Now all roads lead to France and heavy is the tread
Of the living; but the dead returning lightly dance.
Edward Thomas, Roads

Wednesday, November 5, 2014

Some Zeppelin Facts

Prewar Photo of Graf Zeppelin Receiving the Kaiser's Felicitations

  • 115 Zeppelin-type airships were used by the German military in the First World War.
  • The Army and Navy lost 53 airships and 379 highly trained officers and men, and 24 airships were so damaged they could not be used again. They were used much more for reconnaissance missions than bombing, with over 1200 sorties flown over the North Sea alone.
  • Parachutes were considered excess weight and, therefore, not carried.
  • In April 1917 Zeppelin L-23 intercepted the Norwegian schooner Royal off the Danish coast, determined she was carrying contraband, put a prize crew aboard, and sailed the ship back to Germany.
  • History's largest Zeppelin attack: 16 Navy and Army airship bombers against London on 2 September 1915 [13 arrived over target].
  • Deadliest raid: L-13 against London on 8 September 1915 killed 22 people. Over 500 individuals died in Britain from air attacks.
  • A Victoria Cross was awarded to William Leefe Robinson of the Royal Flying Corps for shooting down Schütte Lanz SL-11 over London on the night of 2/3 September 1916, a feat that paved the way for the eventual defeat of the Zeppelin as a bomber.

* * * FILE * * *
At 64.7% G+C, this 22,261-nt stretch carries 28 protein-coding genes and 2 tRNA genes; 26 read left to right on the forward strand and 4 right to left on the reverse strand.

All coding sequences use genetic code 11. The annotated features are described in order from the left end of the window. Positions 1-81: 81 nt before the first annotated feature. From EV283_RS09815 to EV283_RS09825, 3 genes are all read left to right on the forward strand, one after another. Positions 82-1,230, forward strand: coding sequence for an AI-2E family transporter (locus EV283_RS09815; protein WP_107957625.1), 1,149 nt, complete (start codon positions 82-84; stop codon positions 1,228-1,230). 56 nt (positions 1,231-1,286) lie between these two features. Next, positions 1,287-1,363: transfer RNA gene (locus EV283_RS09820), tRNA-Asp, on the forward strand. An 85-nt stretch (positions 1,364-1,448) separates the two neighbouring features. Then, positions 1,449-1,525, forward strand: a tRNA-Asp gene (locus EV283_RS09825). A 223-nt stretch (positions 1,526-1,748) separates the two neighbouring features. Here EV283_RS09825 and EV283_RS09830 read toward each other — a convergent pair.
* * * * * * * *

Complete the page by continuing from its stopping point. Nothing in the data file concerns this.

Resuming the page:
• Incendiary bullets, which would prove the most lethal anti-Zeppelin weapon, were developed in contravention of the Hague Convention. German use of gas in 1915 encouraged overlooking this "technicality".
  • 1915 was the best year for Zeppelin crews. Not a single raider was lost to enemy fire.
  • Father of the German airship, Ferdinand Adolf August Heinrich Graf von Zeppelin,  did not survive the war. He died of pneumonia on 8 March 1917 at the age of 78.

1 comment:

  1. Let's not forget the longest flight when a zeppelin was dispatched to take supplies to German East Africa. It turned back around Egypt only because it received a false message saying that the Germans had already surrendered.